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Mending Broken Relationships
|Relationships can be shattered because of resentment, broken expectations, jealousy, need for control, wrong information, unwelcome advice, or injurious words and actions.
- Ask, “Is this the way I want to live, forever?”
Hint: Live every day as if it were your last.
- Refuse to let them rent space in your head “rent free.”
Hint: Don’t let issues loiter or linger.
- Know that you are only responsible for you and not anybody else
Hint: Use “I” language.
- Realize what you want the relationship to look like when it is mended
Hint: Dream of and visualize good relationships.
- Figure out “What went wrong?”
Hint: Avoid sweeping it under the carpet.
- Be careful with having to figure out who wronged you and trying to get them to correct their behaviors.
Hint: Ask yourself, “Do I want to keep reliving the pain?”
- Learn something from the ordeal.
Hint: Remind yourself often of what you don’t want to repeat.
- Ask for forgiveness and give it, too.
Hint: Give sincere apologies.
- Celebrate restoration.
Hint: Celebrate more than you mourn.
- Know that you are teaching your congregation and family how to do this too.
Hint: Your children will remember!
by D. Tony Rankin, used by permission
Kiss and Yell
The other day our family was racing to church in order to experience the wonderful joy of children’s choir and missions, youth handbells, and an exciting gathering of worshipping teenagers. But there was a problem (well, really more than one!). We were caught by all of the stop lights and then as we drove through two housing projects (one on each side of the road), one of the residents walked slowly in front of my car almost challenging me to hit him or come to a rolling stop. Before I knew it, I had done the humanly and worldly thing and yelled an inappropriate adjective toward him (of course, my window was safely rolled up!). The sad thing is that even though my voice was shielded from the loitering pedestrian, my children were able to observe the whole scenario. My twelve-year-old responded, “Dad, how do you know?” Even though I had not used any curse words, I had set a poor example of loving others and allowing others to see God through me.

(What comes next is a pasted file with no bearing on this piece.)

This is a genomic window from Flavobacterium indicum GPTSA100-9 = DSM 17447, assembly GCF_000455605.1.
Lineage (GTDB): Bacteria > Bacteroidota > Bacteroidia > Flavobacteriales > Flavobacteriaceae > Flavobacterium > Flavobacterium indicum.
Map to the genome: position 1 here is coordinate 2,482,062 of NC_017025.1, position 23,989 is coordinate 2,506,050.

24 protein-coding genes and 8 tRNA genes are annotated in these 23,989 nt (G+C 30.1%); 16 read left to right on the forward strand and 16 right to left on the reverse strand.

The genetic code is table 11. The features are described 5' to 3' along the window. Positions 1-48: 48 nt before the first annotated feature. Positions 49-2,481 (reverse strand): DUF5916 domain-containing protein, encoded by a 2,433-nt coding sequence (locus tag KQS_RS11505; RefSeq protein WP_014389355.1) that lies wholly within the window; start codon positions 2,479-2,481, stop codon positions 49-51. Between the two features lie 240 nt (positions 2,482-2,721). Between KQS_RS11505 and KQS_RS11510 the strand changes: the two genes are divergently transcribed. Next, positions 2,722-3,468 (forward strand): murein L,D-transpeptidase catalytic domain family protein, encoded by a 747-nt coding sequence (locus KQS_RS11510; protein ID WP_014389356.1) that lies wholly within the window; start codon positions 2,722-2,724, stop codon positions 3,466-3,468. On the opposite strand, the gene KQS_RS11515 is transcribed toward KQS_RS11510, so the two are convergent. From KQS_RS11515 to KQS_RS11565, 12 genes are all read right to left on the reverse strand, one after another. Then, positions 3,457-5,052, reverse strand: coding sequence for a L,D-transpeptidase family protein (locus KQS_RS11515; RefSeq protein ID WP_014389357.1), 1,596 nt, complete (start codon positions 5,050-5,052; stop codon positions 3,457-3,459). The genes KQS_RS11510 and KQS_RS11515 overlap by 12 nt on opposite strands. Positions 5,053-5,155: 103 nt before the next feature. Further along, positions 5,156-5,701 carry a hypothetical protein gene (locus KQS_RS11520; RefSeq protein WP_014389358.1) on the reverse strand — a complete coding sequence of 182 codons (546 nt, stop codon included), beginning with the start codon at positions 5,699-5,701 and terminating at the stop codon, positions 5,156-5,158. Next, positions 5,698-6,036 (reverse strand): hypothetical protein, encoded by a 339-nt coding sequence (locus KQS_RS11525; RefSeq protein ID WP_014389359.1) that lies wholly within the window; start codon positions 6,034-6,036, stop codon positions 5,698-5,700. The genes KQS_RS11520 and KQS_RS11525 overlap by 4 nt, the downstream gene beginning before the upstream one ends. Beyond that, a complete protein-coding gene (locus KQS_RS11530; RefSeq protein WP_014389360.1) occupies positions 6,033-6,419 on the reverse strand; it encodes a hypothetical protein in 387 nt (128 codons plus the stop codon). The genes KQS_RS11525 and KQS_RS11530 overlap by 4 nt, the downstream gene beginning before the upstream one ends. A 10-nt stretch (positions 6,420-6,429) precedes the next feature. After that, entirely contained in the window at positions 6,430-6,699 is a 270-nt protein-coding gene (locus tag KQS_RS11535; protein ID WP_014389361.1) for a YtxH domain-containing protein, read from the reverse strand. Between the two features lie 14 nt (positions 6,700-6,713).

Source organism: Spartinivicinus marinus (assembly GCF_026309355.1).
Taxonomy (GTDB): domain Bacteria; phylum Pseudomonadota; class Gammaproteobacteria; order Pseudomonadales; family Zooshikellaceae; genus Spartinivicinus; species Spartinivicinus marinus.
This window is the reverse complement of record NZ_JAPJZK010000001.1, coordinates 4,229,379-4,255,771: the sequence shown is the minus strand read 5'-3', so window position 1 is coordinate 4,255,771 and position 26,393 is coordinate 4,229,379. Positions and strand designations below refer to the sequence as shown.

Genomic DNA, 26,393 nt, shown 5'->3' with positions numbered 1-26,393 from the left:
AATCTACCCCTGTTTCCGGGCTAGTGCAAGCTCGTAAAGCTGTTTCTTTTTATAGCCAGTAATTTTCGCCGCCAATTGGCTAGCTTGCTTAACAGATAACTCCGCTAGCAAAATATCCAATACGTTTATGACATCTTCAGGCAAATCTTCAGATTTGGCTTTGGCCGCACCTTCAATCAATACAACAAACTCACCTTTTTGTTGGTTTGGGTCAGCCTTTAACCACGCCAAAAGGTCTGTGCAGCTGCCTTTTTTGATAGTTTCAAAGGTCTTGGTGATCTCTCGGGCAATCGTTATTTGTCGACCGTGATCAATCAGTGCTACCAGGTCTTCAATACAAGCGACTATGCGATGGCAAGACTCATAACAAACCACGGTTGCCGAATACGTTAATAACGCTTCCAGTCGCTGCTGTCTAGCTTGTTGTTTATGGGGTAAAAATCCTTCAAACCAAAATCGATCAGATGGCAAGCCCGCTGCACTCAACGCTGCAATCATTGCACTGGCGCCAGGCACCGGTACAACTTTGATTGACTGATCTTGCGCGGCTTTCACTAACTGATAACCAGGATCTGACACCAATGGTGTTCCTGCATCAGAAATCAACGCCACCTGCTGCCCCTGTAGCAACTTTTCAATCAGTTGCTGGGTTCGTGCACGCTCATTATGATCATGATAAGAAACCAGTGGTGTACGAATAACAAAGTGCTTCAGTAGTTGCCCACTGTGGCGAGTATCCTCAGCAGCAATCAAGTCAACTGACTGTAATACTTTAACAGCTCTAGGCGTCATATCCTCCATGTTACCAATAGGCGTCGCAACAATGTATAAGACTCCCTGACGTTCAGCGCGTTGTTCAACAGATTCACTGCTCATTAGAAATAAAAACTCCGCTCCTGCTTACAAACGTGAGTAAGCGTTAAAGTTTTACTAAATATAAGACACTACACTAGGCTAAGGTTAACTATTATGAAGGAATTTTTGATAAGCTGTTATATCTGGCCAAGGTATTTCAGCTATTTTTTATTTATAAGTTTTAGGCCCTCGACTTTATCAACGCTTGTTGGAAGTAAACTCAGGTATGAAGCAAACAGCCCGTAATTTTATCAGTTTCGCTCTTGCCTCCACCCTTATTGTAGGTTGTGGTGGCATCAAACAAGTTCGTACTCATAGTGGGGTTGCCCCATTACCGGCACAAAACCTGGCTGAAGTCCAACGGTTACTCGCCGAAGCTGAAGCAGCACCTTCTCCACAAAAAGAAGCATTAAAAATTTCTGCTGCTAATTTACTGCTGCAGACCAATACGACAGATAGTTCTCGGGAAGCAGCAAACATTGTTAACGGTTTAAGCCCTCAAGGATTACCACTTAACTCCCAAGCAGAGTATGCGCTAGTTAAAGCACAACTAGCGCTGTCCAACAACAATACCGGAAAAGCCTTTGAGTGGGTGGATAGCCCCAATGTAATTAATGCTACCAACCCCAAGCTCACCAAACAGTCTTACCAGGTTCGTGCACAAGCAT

-Dad of elementary, middle, and high school kids
The problem with raising children (especially preadolescents) is that they remember almost everything you say and do. Just when we least expect it, we let wrong stuff come out of our mouths. At the least opportune times we respond with rage and anger. When we think that our children are not paying attention, they hear ever word we say that should not be said.
Here are some suggestions to help you make lasting, good memories of your life.
Parents must realize that their children have more energy and emotional stamina than they do. You will never “win.” Just when you think you have, they sneak up on you and come in for the kill. Refuse to argue with them. After they have had their say and have expressed themselves, tell them what the boundary is and mean it. Remain matter-of-fact and consistent with your calm responses.
Since on the way to church is a “perfect” time to be a poor example due to all of the time pressures, performance issues, and the devil being at full-strength, anticipate the schedule and needs of each family member and intentionally say and do things that would be healthy and encouraging.
Making a point when we are angry as parents often sends mixed signals. In stating the obvious, misusing the teachable moment, releasing our own stress, and using emotionally charged language, we often say one thing but our child hears another. Unfortunately our varied and confusing messages project the wrong ideas to our child. Undoing these episodes of rage, shaming comments, and annoying words of correction is much more difficult than anticipating the needs of each family member and providing words of encouragement, guidance, and blessing.
Confess, anticipate, teach, and love. That will be enough and then leave the rest to God!
by D. Tony Rankin, used by permission